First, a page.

Consumer-Driven Health Care
June 13, 2003
Politicians and health policy "experts" who wield unprecedented power over our health care system don't like consumer-driven health care one bit. They question our ability to purchase health care and doctors' and hospitals' ethics and competence. We would be lost without them, they aver, says Regina Herzlinger (Manhattan Institute).
But somehow, consumers and providers of other complex items -- cars, computers -- succeed without their help. Their costs plummeted while quality shot up.
We can achieve the same in the field of health care with a consumer-driven health care system that rewards productivity by empowering providers and consumers, explains Herzlinger.
- Providers could price and design services, absent insurer and government micromanagement.
- Consumers could choose from a wide choice of insurance plans, offered by their employers along with excellent information to support their decision-making.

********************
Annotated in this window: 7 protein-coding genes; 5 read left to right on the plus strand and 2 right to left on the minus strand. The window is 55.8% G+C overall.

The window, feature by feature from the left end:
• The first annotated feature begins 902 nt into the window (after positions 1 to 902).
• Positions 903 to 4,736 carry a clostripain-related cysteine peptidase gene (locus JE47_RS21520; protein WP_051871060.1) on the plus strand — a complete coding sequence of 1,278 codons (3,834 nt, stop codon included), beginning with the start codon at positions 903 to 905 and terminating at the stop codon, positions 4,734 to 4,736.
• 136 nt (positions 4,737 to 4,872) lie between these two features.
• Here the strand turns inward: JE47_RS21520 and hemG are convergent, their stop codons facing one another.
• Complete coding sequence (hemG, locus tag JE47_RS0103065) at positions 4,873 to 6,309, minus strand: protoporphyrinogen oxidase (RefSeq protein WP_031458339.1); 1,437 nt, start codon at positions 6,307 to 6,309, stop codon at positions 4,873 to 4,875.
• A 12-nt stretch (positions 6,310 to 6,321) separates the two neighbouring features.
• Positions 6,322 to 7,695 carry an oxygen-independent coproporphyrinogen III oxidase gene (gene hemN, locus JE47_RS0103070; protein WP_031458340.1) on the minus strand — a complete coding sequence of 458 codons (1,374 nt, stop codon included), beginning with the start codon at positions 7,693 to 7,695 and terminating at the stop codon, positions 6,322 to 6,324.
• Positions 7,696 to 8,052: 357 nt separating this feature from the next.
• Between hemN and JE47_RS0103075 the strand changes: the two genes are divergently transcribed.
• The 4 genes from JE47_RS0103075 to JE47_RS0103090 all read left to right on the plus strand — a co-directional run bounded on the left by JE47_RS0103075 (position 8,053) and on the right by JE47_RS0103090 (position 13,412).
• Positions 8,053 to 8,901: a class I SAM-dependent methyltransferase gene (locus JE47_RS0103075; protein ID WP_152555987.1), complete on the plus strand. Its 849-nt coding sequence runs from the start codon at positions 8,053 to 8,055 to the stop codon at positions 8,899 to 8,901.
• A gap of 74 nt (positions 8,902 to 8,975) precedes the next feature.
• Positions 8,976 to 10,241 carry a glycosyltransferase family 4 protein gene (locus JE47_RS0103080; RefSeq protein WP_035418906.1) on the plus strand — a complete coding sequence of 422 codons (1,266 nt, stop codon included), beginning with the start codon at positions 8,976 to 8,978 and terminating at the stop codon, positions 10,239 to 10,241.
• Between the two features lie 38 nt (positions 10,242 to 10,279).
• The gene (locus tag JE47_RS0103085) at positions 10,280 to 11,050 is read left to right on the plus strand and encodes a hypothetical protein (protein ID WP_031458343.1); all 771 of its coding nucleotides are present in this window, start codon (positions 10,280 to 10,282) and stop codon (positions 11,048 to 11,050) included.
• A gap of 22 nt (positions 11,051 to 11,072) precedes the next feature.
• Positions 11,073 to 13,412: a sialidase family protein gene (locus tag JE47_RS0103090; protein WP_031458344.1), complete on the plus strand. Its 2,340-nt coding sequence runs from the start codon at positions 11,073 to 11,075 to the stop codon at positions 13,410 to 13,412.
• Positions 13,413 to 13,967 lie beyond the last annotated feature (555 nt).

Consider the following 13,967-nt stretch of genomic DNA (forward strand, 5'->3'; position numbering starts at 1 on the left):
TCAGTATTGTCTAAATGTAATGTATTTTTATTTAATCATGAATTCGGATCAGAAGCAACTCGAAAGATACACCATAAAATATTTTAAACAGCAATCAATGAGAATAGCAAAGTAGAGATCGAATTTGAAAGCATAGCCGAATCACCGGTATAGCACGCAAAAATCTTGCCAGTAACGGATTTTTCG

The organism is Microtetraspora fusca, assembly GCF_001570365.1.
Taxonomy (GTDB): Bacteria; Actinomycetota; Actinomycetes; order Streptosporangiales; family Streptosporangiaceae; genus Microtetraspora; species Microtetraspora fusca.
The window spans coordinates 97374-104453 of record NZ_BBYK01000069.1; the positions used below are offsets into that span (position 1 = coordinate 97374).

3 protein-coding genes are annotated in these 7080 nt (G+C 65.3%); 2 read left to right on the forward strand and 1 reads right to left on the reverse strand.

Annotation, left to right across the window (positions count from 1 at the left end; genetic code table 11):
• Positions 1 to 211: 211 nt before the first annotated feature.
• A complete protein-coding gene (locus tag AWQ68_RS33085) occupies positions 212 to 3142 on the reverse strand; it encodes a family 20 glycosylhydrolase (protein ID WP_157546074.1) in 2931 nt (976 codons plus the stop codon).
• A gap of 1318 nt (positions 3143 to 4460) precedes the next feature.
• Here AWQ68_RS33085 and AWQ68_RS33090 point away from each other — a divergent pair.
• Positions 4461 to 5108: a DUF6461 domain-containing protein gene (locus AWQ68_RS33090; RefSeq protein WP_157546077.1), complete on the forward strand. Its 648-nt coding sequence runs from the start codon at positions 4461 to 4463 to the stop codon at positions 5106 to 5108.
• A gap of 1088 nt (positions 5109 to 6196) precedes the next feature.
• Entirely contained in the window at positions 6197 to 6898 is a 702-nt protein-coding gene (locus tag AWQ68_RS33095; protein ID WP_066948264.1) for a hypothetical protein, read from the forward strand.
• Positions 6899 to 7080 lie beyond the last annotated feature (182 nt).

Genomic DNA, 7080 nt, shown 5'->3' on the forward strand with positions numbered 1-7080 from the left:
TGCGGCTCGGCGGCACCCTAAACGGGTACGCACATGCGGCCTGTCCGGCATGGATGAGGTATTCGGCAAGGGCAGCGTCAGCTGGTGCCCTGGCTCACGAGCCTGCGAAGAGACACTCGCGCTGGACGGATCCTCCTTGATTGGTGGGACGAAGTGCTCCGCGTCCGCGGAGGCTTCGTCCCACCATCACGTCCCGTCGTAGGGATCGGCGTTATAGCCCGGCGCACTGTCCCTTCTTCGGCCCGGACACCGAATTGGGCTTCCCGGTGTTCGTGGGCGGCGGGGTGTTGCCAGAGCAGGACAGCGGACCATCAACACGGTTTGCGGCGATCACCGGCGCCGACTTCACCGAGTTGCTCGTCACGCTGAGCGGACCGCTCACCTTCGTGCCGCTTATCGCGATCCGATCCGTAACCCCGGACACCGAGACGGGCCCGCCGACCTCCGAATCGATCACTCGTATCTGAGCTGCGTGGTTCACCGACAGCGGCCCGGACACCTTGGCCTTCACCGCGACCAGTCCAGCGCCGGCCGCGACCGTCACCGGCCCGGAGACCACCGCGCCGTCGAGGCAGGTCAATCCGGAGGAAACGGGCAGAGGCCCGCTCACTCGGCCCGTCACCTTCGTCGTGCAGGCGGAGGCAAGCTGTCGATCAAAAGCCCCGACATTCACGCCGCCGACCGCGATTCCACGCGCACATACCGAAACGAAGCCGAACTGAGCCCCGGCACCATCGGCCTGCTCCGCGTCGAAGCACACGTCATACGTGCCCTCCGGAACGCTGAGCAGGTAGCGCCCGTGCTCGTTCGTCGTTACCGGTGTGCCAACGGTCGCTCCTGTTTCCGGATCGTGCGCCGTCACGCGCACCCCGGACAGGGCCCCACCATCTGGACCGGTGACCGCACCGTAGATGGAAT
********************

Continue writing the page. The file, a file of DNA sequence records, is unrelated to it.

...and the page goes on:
- The resulting market-driven competition is much more likely to create the efficiencies that can broaden access to health care.
Government micromanagement isn't needed in consumer-driven health care, according to Herzlinger.
- We don't stop lawyers from owning legal practices because in a consumer-driven system, clients can easily resist blandishments for additional services.
- Consumer-driven governments prosecute fraudulent, incompetent insurers and providers and help the needy.
- In Switzerland, citizens must buy insurance, while governments subsidize those who can't afford it, which results in universal coverage and excellent health care at much lower costs than ours.
Our health care system demonstrates the effects of suppressing markets in the name of ideology. What we want is a system that enables entrepreneurs to create medical innovations at a fair price and us to buy it, says Herzlinger.
Source: Regina Herzlinger, "Prix-Fixe Rip-Off," Wall Street Journal, June 13, 2003.
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